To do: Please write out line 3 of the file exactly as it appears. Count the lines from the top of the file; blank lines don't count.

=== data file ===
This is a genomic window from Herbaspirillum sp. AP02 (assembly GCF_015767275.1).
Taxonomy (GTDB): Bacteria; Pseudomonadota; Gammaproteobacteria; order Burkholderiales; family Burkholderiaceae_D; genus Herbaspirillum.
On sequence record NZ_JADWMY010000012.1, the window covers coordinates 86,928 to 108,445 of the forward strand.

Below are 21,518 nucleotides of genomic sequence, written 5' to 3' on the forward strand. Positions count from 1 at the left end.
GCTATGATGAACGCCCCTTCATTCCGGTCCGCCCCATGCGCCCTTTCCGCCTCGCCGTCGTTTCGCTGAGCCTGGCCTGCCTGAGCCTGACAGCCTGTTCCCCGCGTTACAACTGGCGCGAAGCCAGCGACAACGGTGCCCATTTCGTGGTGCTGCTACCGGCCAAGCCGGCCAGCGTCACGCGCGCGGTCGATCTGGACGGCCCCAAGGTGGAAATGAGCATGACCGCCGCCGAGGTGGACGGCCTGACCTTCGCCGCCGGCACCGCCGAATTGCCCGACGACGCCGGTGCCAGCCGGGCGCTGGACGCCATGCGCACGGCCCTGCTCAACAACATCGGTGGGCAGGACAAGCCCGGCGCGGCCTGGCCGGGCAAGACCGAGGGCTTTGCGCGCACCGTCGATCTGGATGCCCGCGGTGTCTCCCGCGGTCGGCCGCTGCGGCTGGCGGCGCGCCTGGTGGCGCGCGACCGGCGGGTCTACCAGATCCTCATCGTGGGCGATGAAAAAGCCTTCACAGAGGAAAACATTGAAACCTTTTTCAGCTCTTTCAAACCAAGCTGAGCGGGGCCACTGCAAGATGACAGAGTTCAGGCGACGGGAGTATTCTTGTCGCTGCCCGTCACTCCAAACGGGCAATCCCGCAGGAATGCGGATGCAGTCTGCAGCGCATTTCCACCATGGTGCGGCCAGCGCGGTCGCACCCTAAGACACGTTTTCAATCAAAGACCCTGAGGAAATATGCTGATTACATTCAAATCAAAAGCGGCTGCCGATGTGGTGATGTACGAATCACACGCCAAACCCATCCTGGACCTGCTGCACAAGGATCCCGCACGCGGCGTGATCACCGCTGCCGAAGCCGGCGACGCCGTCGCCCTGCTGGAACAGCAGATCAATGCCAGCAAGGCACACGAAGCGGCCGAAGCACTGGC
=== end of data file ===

On sequence record NZ_JADWMY010000012.1, the window covers coordinates 86,928 to 108,445 of the forward strand.